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Predicting Improved Chiller Performance Through Thermodynamic Modeling
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This paper presents two case studies in which thermodynamic modeling was used to predict improved chiller performance. The model predicted the performance (COP and total energy consumption) of water-cooled centrifugal chillers as a function of condenser inlet temperature, evaporator outlet temperature, and evaporator load. The model was validated using experimental data from a chiller used at a high school in South Texas and chillers located at the physical plant of a university campus in Arkansas. The validation results showed that the average actual vs. predicted COP and total electricity consumption differed by no more than 2 percent. Simulations were run to discover improvements in chiller performance and ways to save energy. Both case studies showed reasonable values for power and energy savings for reduced condenser inlet water temperature. Predictions showed energy savings of 1.6 percent per °C (1.8 °F) and 2.4 percent per °C (1.8 °F) for the 144 kW (192-ton) and 10,550 kW (3000-ton) chillers, respectively. Similarly, it was found that the reduction in power consumption would range between 0.015 -0.02 kW/ton per °C (1.8 °F) for the 10,550 kW (3000-ton) chiller. This papers outlines the model development based on fundamental thermodynamics, experimental setups, validation, case studies, conclusions and recommendations.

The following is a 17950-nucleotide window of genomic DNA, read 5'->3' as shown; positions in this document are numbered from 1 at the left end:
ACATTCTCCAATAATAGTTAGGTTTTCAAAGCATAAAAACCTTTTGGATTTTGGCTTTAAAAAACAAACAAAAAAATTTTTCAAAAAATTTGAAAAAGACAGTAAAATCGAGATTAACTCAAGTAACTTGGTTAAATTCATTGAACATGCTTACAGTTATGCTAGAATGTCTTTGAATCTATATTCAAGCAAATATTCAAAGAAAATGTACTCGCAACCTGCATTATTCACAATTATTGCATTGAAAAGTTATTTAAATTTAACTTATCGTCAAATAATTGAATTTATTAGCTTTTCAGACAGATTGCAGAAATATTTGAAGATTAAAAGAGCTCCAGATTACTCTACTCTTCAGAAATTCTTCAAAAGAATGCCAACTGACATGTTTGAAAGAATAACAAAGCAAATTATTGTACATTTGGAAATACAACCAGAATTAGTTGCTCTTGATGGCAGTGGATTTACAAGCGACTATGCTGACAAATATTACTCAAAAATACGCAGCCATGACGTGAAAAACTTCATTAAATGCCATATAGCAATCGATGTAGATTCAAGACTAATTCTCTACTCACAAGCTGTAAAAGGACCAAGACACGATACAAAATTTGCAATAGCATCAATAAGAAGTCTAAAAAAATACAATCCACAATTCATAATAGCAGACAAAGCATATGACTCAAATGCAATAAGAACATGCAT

Figueroa, I. E.; Cathey, M.; Medina, M. A.; Nutter, D. W. (1998). Predicting Improved Chiller Performance Through Thermodynamic Modeling. Energy Systems Laboratory (http://esl.tamu.edu). Available electronically from